GE’s says its HA gas turbine fleet (in operation, under construction, ordered) now numbers 137 units, with more than 50 customers across 20 countries. As of May 2022, there were 69 HA gas turbines in commercial operation, with a total installed capacity of 36 GW, and these machines have accumulated over 1.3 million operating hours of commercial experience.

Among recent notable HA orders was that for a 9HA.02 from Energa (part of the Orlen Group) for the Ostroleka C combined cycle power plant in north east Poland. This will play a strategic role in supporting the acceleration of renewable energy growth by enhancing the reliability and stability of the grid, challenged by grid limitations in the northeastern part of the Polish power system, says GE. It is GE’s second H class gas turbine order in Poland, after Dolna Odra, currently under construction.

“In this decade we expect growth in electricity demand and phase out of the oldest coal fired power plants,” said Daniel Obajtek, CEO of PKN Orlen and acting CEO of Energa SA. “Therefore, Orlen Group invests in...power plants with the ability to supplement renewable energy sources”.

As well as the 9HA.02 gas turbine (with DLN 2.6e combustion system, and its potential future hydrogen capabilities), GE’s scope includes an STF-D650 steam turbine, a W88 generator, a heat recovery steam generator and a Mark* VIe distributed control system. GE will also be EPC contractor.

GE claims “currently the quickest ramp rate in the industry” for the 9HA.02 gas turbine, 88 MW per minute in single shaft combined cycle configuration.

“Once in operation and supplied with gas from the Poland–Lithuania interconnector, Ostroleka will contribute to increasing the security of power supply in the country”, said Amit Kulkarni, head of product management for heavy duty gas turbines, GE Gas Power.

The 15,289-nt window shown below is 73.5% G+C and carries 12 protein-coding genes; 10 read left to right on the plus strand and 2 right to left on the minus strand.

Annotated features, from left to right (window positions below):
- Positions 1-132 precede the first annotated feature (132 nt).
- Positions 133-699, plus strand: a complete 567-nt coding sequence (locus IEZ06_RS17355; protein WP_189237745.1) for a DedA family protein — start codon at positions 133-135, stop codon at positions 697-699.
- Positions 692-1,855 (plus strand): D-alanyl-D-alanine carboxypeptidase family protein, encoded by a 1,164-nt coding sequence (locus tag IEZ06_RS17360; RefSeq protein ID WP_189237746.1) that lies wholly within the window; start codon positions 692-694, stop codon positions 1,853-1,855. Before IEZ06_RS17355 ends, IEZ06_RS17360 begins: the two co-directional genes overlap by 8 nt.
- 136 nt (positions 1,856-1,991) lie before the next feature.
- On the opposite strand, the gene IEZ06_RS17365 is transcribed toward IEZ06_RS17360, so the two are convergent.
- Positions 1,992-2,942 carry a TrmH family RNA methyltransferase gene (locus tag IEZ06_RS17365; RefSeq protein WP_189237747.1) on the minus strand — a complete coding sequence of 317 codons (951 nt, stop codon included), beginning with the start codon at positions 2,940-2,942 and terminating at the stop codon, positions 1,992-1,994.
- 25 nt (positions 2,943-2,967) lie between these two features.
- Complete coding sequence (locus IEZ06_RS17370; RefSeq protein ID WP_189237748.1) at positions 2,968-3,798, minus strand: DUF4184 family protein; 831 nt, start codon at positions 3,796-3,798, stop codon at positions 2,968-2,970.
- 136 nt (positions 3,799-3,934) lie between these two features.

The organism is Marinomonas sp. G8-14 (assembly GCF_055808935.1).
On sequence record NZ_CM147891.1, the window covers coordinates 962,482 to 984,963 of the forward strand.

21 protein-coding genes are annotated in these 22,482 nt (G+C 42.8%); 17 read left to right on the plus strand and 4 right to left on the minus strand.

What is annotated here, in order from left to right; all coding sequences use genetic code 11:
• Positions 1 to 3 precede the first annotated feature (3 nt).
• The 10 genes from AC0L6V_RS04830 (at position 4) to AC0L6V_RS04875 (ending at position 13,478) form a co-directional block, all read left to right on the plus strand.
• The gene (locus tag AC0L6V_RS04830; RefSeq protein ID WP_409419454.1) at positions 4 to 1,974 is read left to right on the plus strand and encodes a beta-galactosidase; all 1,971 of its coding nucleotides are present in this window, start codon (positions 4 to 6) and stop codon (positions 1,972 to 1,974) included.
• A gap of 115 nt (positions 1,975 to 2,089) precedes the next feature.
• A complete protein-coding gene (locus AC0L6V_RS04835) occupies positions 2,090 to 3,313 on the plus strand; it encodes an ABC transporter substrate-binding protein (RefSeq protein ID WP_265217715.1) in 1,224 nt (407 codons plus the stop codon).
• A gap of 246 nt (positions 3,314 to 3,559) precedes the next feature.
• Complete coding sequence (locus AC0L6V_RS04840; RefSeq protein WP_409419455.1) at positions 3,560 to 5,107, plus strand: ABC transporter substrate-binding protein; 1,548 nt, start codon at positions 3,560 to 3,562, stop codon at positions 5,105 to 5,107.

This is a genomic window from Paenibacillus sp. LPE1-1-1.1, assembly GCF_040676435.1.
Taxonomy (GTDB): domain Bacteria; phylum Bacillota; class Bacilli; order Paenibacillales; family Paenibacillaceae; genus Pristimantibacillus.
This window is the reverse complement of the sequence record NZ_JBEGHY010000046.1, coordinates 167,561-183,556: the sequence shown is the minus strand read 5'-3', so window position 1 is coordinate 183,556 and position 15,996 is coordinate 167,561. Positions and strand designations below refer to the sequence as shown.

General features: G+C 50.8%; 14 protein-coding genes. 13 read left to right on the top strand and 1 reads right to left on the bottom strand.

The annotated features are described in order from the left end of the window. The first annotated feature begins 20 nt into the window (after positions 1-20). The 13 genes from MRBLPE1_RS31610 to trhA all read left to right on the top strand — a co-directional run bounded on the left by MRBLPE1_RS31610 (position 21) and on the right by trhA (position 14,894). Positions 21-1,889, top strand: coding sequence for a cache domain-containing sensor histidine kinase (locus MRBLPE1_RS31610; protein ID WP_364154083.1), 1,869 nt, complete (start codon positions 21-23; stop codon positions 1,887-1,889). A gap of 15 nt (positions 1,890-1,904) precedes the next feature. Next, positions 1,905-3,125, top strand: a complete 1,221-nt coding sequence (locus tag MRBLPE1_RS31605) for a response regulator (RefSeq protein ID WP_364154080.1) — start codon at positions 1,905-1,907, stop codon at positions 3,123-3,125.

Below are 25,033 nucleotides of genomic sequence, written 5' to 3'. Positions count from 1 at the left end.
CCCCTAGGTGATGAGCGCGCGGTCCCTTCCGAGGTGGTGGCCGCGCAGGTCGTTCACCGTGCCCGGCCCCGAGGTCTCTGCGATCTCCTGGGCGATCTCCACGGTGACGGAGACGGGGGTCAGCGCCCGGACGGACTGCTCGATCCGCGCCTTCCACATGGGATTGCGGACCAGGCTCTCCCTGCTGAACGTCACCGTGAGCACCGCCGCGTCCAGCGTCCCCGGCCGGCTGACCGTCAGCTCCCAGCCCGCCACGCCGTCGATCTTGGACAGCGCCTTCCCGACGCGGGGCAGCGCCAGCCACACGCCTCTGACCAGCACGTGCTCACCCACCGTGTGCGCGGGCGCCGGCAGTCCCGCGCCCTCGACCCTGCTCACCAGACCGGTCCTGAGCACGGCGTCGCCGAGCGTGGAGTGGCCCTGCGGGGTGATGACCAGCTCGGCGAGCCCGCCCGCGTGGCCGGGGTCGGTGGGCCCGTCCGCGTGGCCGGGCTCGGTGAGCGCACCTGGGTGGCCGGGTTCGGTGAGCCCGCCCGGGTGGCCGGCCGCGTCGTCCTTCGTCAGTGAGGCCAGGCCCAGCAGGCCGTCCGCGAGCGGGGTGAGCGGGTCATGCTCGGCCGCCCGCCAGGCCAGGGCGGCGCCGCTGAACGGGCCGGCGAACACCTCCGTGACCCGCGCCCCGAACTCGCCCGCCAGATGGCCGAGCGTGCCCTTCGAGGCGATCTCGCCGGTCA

For this project, the steam turbine will be manufactured locally in GE’s steam turbine factory in Elblag, Poland, while the manufacturing of the generator will take place in GE’s factory in Wroclaw, Poland. The gas turbine will be manufactured in Belfort, France.

Two 7HA.02 gas turbines recently entering service were those at the Indeck Niles Energy Center, Niles, Michigan. On 1 July, Indeck Energy Services, along with its Korean partners KOSPO and DL Energy, officially notified the PJM Interconnection of the start of commercial operation of the new power plant.

Indeck says it developed the project to meet the need for generating capacity created by the decommissioning of older, more costly and/or less-efficient coal fired and nuclear plants in the region.

The plant, built by Kiewit, consists of the two GE 7HA.02 gas turbines, plus two H65 generators, an STF-D600 steam turbine powering a H84 generator, and two heat recovery steam generators, with a Mark* VIe distributed control system.

Dania Beach Clean Energy Centre, Florida: 7HA.03 based combined cycle plant (photo: FPL)
Indeck Niles Energy Centre, Michigan, equipped with two 7HA.02 gas turbines (photo: Indeck Niles)